Doyle Foster, a shellfish technician with the Squaxin Island Tribe, bags clam seed from the tribe's FLUPSY.

Doyle Foster, a shellfish technician with the Squaxin Island Tribe, bags clam seed from the tribe’s FLUPSY.

The Squaxin Island Tribe recently constructed a floating upwelling system (FLUPSY) to help maintain a growing shellfish enhancement program.

“This gives us much more flexibility in our shellfish growing operation,” said Eric Sparkman, the tribe’s shellfish management biologist. “By buying seed, raising and holding it until we’re ready to plant, we are much more efficient.”

The tribe’s natural resources department and shellfish enterprise together constructed the FLUPSY, a type of clam and oyster nursery situated in a boat house along the Shelton waterfront. The unit holds 32 bins for clam and oyster seed. A constant flow of water is forced through the bins, providing nutrient-rich water to promote growth.

After being raised in the FLUPSY for a few weeks, the seeds will be spread on beaches throughout South Sound and allowed to grow until they reach harvestable size.

Over the last year, the Squaxin Island Tribe has expanded its shellfish enhancement efforts, planting nearly 17 million clams throughout deep South Sound. This is a significant increase over the past six years, when the tribe seeded an average of fewer than 6 million clams annually.

“Planting beaches is the best way to make the most of the tribe’s tidelands and to carry on its shellfish-centered economy,” Sparkman said. “In a few years, these tiny clams will grow into a commercially viable and ecologically sound product.”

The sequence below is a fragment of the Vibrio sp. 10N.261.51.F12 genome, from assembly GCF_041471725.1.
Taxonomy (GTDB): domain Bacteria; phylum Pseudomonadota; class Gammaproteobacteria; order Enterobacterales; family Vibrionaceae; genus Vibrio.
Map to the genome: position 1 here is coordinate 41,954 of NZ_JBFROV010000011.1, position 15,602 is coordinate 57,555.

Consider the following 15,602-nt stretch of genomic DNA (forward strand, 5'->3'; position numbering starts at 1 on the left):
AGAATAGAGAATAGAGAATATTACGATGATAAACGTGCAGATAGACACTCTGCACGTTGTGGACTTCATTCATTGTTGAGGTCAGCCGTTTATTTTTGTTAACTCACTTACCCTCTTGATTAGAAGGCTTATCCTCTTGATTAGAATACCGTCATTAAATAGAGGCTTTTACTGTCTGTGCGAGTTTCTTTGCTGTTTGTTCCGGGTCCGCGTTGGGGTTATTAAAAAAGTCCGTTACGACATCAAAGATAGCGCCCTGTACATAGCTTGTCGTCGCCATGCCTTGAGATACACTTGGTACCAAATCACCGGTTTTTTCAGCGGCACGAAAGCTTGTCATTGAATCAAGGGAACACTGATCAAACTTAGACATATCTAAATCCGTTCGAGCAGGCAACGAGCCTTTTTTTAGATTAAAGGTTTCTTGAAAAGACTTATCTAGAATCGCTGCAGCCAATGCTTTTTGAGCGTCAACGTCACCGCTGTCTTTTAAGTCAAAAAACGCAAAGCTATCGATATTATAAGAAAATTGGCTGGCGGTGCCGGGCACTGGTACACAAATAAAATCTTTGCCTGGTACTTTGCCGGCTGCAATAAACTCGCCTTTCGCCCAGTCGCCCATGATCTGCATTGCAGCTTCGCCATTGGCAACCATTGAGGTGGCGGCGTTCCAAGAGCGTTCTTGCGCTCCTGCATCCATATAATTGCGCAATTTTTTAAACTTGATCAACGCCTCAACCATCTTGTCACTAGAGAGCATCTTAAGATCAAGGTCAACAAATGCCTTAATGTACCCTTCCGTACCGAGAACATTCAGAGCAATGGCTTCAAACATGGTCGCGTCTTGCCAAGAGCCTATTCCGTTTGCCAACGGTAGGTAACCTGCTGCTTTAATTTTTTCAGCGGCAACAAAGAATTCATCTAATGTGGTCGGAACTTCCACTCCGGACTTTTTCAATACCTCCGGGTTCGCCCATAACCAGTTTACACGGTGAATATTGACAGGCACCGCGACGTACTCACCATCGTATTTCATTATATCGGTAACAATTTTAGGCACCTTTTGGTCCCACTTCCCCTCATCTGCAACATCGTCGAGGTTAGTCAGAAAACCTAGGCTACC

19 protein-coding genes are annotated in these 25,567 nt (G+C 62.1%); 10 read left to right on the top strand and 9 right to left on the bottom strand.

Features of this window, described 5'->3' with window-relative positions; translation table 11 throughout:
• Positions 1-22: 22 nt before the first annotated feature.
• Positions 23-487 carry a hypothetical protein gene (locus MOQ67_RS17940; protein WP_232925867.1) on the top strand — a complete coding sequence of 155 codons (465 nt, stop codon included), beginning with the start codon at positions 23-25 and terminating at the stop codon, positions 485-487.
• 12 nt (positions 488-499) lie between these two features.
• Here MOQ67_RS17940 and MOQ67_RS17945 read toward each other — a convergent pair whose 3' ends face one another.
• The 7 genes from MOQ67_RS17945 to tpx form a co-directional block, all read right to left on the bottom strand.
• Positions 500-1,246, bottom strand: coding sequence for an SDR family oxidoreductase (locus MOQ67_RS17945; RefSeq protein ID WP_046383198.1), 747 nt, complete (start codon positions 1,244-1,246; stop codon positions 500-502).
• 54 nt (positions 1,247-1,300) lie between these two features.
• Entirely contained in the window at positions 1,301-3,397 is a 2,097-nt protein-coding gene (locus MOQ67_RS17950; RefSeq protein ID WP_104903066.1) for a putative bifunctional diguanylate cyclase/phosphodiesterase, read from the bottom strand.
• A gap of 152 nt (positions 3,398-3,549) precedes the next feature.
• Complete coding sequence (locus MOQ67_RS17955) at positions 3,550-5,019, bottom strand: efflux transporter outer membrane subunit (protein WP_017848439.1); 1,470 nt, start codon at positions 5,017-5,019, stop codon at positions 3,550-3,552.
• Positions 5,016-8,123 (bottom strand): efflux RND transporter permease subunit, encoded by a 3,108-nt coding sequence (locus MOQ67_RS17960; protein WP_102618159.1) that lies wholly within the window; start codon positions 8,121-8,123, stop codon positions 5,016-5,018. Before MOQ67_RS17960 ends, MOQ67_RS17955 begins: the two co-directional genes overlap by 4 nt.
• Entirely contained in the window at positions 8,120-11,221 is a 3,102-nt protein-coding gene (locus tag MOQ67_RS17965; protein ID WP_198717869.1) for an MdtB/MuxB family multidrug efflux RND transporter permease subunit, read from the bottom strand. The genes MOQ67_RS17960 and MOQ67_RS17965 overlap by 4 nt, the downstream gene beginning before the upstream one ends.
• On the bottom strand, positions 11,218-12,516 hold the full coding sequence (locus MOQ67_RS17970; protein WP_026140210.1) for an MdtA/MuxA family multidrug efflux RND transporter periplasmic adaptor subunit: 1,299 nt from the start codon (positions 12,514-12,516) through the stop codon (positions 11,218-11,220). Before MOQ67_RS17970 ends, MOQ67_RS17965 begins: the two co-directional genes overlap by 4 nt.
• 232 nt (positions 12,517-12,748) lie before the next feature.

In the last century the tribe has lost access to shellfish populations due to privatization of the Puget Sound tidelands, development and pollution.

Removing a piece of the FLUPSY to get at the baby clams.

Removing a piece of the FLUPSY to get at the baby clams.

“We’ve seen a huge reduction in harvestable populations of shellfish, and the main factor is the loss of access to tidelands,” said Andy Whitener, natural resources director for the tribe.

“The best shellfishing areas were sold to private shellfish growers decades ago. This made them off limits to the tribe or very complicated for our harvesters to access them,” Whitener added. “So, we’re making the most of the tidelands we have access to by enhancing the natural populations already there.”

More than 30 percent of the nearly 1,100 Squaxin Island tribal members are active shellfish harvesters. “It doesn’t take a lot of money to get out on the beach and dig clams, just some time and a fork,” Whitener said.

Taking clam seed out of the FLUPSY

Taking clam seed out of the FLUPSY

Deep South Sound is the center of the state’s commercial shellfish industry. Over $10 million of shellfish is harvested in the region every year, including over 3 million pounds of clams and 1.8 million oysters.

“We’ve been harvesting shellfish forever. We have always counted on shellfish as a source of food and trade. We will do everything we can to protect the health of the shellfish resource and our treaty-protected right to harvest.”